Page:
P.S. I Like You

by Kasie West

August 2017

Ages 14 – 18 . Grades 9 – 12

Lexile measure: HL570L


Guided Reading: Z+

Signed, sealed, delivered...

While spacing out in Chemistry class, Lily scribbles some of her favorite song lyrics onto her desk. The next day, she finds that someone has continued the lyrics on the desk, and added a message to her. Intrigue!

Soon, Lily and her anonymous pen pal are exchanging full-on letters -- sharing secrets, recommending bands, and opening up to each other. Lily realizes she's kind of falling for this letter writer. Only who is he? As Lily attempts to unravel the mystery, and juggle school, friends, crushes, and her crazy family, she discovers that matters of the heart can't always be spelled out...

Kasie West brings irresistible wit, warmth, and sparkle to this swoon-worthy story of love showing up when you least expect it.
Kasie West

Kasie West is the author of several YA novels, including The Fill-in Boyfriend, P.S. I Like You, Lucky in Love, Listen to Your Heart, and Maybe This Time. Her books have been named as ALA Quick Picks for Reluctant Readers and as YALSA Best Books for Young Adults. Kasie lives in Fresno, California, with her family, and you can visit her online at


--- - ! 'From P.S. I Like You

I was excited to read the letter. The letter that I had retrieved from beneath my desk in Chemistry and was now unfolded on top of my desk.

Track 8 on Blackout''s Blue Album? I haven''t listened to that one yet. I only have their first album. And even though it goes against my reverse psychology theory of how I handle life, if you think it''s good, I''ll try it out. Any other bands I should add to my ''shutting out the world'' playlist? I could use some of that to deal with my life right now. Does that make me sound pathetic? I''m not, most of the time. I''m actually a pretty fun guy when not at home.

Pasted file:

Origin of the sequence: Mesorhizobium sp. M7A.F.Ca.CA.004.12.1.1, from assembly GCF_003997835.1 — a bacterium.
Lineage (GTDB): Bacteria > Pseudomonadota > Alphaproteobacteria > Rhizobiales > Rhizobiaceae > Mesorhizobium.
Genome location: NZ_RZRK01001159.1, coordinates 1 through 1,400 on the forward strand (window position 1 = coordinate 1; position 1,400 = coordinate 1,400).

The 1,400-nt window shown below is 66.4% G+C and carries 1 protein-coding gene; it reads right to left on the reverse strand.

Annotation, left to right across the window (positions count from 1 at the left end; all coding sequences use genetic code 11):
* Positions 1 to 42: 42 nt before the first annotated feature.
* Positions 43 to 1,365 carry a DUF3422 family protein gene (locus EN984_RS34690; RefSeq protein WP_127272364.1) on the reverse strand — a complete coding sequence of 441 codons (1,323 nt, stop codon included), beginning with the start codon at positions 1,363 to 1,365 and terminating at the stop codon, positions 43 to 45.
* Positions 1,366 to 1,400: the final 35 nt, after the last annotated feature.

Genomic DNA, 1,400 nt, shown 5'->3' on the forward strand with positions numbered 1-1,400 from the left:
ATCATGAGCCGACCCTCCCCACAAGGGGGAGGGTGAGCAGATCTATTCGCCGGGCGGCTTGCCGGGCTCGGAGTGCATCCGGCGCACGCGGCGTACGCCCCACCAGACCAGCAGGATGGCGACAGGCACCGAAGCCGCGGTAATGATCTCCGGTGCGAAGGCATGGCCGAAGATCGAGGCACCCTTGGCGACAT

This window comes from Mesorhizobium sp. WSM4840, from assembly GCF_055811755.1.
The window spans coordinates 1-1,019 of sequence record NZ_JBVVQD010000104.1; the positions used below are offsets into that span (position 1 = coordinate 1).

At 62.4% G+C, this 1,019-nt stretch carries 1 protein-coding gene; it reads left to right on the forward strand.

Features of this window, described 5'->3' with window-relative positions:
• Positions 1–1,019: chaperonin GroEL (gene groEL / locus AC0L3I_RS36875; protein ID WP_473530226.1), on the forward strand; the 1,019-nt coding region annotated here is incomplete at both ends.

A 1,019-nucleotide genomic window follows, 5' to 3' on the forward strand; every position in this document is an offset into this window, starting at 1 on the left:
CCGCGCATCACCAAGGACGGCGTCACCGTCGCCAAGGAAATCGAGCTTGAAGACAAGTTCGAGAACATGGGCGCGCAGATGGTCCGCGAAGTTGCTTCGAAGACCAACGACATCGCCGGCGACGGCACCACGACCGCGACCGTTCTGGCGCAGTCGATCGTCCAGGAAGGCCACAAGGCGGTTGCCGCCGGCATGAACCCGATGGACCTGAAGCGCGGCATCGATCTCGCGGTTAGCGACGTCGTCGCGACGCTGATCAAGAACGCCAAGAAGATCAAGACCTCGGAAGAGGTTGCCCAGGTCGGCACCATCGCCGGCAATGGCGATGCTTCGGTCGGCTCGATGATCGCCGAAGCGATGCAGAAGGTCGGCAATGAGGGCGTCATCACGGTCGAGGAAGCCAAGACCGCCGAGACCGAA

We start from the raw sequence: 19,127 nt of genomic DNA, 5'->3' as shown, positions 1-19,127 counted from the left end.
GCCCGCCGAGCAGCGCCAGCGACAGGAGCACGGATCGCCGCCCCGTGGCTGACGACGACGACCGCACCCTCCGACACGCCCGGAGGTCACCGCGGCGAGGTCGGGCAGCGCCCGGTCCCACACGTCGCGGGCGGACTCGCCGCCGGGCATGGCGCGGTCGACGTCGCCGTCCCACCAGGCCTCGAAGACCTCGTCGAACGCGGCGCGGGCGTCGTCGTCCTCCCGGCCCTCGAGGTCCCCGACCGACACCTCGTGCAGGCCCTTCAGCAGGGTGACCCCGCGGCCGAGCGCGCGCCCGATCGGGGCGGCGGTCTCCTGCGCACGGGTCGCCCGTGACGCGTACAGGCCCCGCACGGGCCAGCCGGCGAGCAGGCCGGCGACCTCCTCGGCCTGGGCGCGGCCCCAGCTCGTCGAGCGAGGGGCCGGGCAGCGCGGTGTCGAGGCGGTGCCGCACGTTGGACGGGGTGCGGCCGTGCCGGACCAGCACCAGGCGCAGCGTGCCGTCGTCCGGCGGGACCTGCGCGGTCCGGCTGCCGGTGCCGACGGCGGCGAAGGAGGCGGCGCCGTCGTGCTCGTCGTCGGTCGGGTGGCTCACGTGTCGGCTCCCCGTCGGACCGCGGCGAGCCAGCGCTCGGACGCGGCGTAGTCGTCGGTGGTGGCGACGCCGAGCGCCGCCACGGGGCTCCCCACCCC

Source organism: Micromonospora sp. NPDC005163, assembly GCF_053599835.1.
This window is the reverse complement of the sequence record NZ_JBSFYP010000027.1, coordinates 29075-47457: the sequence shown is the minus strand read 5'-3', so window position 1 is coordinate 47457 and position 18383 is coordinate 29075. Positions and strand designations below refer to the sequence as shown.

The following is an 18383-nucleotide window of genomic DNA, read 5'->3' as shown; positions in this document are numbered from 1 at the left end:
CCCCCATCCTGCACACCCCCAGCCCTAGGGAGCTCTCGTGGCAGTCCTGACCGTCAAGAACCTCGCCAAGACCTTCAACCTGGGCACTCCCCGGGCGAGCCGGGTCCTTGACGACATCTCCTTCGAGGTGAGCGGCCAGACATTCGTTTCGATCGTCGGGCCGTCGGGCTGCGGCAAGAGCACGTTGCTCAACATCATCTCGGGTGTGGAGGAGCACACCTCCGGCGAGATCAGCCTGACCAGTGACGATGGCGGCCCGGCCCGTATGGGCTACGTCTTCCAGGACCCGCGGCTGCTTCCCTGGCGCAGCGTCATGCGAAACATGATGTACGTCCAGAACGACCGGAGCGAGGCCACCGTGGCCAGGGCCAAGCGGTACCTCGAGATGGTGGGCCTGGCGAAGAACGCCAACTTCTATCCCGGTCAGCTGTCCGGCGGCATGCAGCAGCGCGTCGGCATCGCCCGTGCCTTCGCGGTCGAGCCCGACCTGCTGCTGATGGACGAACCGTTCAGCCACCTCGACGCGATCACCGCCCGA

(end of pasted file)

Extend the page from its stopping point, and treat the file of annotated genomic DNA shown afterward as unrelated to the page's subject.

Guy? He''s a he? My eyes went back to the desktop -- to the line that had made me think he was a girl. It was still there. His claim that he wanted to be Blackout when he grew up. So it had been a joke? He liked to joke.

He was a guy. A guy who liked the same music as me and was bored in Chemistry and had a sense of humor. We were soul mates. I smiled a little then shook my head. The guy was bored and was writing me letters to pass time. He wasn''t asking me out or anything.
I realized my brain had stopped mid-letter. I read the rest.

So what should we chat about that''s not so depressing? I''m open for suggestions. Perhaps one of the following topics: Death, cancer, global warming (or is it climate change now?), animal cruelty ...

I turned over the page, but that was the end. We''d filled up an entire page with our back and forth communication. Which meant I got to keep this page. I folded it nicely and stuck it in my bag.

I stared at the new clean sheet in front of me then wrote:

How about we discuss the fact that you''re a guy. Let''s get married and have cute Indie Rock babies.

I bit the inside of my cheek to keep from laughing and dropped that sheet of paper in my backpack by my feet. I wasn''t even going to mention the fact that he was a he. I was going to pretend I knew all along. Because it changed nothing.'